Chicago Two new studies find shortfalls in the Food and Drug Administration’s approval process for heart devices such as pacemakers and stents.
Safety targets often weren’t clearly spelled out in the research submitted by device makers and important patient information was missing, according to one study conducted by researchers from the FDA and Boston’s Beth Israel Deaconess Medical Center.
A separate analysis by researchers at the University of California, San Francisco, found heart devices frequently got the FDA’s blessing based on research done outside the United States in small groups of patients. Many device studies lacked standards most scientists expect: randomization and a clear goal.
Dr. Jeffrey Shuren, the FDA’s acting device center director, said the agency is taking a close look at its device program and making changes. It wants manufacturers to adhere to tougher research guidelines that will be out in 2010, Shuren said.
The FDA, the nation’s chief watchdog on device safety, approves products ranging from wrinkle fillers to artificial knees. Heart devices fall into a category of high-risk devices that require the toughest review before they can be marketed. They include implantable defibrillators, valves and stents, which are tiny mesh-metal tubes used to prop open arteries.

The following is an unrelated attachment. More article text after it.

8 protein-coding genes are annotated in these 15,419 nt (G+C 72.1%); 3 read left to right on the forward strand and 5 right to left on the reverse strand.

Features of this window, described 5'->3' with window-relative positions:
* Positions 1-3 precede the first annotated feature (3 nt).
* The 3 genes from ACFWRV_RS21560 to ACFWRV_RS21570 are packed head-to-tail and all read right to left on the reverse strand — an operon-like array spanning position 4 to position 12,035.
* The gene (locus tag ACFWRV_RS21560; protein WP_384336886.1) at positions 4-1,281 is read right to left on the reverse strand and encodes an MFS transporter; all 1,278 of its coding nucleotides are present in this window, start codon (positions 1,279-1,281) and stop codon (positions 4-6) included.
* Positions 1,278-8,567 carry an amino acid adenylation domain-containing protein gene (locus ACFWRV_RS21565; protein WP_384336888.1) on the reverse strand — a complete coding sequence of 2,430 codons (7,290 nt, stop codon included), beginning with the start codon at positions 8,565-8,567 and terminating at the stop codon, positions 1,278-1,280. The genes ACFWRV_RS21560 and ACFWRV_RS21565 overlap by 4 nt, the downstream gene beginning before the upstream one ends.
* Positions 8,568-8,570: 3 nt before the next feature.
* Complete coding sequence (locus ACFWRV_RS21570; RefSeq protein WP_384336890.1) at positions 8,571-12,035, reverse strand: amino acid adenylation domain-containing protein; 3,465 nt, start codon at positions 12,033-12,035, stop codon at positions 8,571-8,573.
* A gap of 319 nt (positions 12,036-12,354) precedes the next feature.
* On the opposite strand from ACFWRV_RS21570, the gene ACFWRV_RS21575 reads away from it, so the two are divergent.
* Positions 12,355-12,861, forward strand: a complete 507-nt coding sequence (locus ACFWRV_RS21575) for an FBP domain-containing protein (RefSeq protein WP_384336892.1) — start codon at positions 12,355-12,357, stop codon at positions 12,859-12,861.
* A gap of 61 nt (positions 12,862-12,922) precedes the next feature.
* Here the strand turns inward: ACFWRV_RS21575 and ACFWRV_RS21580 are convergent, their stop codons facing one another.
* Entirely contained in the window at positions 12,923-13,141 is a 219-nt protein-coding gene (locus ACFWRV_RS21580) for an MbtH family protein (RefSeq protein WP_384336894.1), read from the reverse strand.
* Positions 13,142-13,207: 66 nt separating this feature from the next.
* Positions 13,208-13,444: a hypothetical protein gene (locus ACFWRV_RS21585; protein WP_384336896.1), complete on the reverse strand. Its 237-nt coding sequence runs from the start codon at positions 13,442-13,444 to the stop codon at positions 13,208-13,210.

The new studies, published in separate medical journals, cap a year of scrutiny and criticism for the FDA’s medical devices division. In August, the head of that division resigned, months after scientists under his leadership alleged they were pressured to approve certain products. The year began with congressional investigators saying the FDA should take immediate steps to make sure the riskiest devices are approved through the most stringent process.
The new studies didn’t examine the safety of the approved devices, and didn’t look for differences in the approval process for items that were later recalled.